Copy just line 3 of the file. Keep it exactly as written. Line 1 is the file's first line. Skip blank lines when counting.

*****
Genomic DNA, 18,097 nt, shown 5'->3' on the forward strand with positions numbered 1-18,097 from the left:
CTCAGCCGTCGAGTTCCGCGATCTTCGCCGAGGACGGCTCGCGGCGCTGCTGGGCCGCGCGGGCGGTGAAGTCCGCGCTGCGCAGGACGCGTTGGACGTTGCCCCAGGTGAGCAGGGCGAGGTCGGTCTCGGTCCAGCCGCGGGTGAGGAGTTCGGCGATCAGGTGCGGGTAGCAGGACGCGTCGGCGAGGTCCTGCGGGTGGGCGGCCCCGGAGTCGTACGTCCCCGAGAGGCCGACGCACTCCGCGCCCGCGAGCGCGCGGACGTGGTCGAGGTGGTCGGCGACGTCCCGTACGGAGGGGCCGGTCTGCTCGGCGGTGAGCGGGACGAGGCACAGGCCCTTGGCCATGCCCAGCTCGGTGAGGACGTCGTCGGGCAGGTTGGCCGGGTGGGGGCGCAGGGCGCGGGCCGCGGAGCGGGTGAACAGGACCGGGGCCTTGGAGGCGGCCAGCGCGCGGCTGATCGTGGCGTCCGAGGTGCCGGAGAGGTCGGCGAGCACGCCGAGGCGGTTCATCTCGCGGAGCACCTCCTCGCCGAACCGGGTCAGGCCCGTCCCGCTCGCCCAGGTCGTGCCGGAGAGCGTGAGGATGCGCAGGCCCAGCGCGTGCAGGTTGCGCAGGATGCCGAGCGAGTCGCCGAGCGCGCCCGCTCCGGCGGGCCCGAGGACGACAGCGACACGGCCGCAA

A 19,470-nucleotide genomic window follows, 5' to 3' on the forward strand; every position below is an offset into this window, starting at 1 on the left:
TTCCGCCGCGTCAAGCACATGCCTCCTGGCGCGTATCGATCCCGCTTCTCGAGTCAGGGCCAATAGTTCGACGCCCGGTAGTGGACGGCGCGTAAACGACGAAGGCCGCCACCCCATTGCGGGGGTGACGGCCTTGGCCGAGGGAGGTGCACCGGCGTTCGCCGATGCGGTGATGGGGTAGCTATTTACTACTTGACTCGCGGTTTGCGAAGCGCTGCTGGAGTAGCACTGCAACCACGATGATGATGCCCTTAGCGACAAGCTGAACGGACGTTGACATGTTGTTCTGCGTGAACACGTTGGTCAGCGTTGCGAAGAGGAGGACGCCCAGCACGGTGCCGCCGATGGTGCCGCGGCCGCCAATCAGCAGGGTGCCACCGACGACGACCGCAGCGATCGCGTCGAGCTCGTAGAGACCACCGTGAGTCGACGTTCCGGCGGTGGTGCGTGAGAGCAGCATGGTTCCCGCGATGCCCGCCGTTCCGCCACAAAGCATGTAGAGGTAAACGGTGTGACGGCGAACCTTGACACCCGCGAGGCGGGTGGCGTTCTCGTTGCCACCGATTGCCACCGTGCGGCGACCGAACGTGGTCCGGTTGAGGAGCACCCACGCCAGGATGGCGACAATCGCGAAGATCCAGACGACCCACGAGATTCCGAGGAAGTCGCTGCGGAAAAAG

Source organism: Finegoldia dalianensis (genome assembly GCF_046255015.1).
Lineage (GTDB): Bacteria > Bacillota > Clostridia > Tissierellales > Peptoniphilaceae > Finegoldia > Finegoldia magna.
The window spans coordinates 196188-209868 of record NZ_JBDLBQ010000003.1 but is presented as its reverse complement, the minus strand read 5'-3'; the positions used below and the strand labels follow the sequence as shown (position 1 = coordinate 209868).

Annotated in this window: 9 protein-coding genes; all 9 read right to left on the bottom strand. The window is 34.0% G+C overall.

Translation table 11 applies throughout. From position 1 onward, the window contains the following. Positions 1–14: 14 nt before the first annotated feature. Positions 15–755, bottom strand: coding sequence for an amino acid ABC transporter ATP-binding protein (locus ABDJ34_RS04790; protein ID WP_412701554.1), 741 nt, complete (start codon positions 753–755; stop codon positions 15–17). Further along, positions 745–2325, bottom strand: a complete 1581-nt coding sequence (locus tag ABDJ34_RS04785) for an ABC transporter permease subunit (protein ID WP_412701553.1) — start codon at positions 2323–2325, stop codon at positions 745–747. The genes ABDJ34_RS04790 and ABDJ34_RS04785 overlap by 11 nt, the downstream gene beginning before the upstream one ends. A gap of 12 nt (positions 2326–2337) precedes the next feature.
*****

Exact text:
A 19,470-nucleotide genomic window follows, 5' to 3' on the forward strand; every position below is an offset into this window, starting at 1 on the left: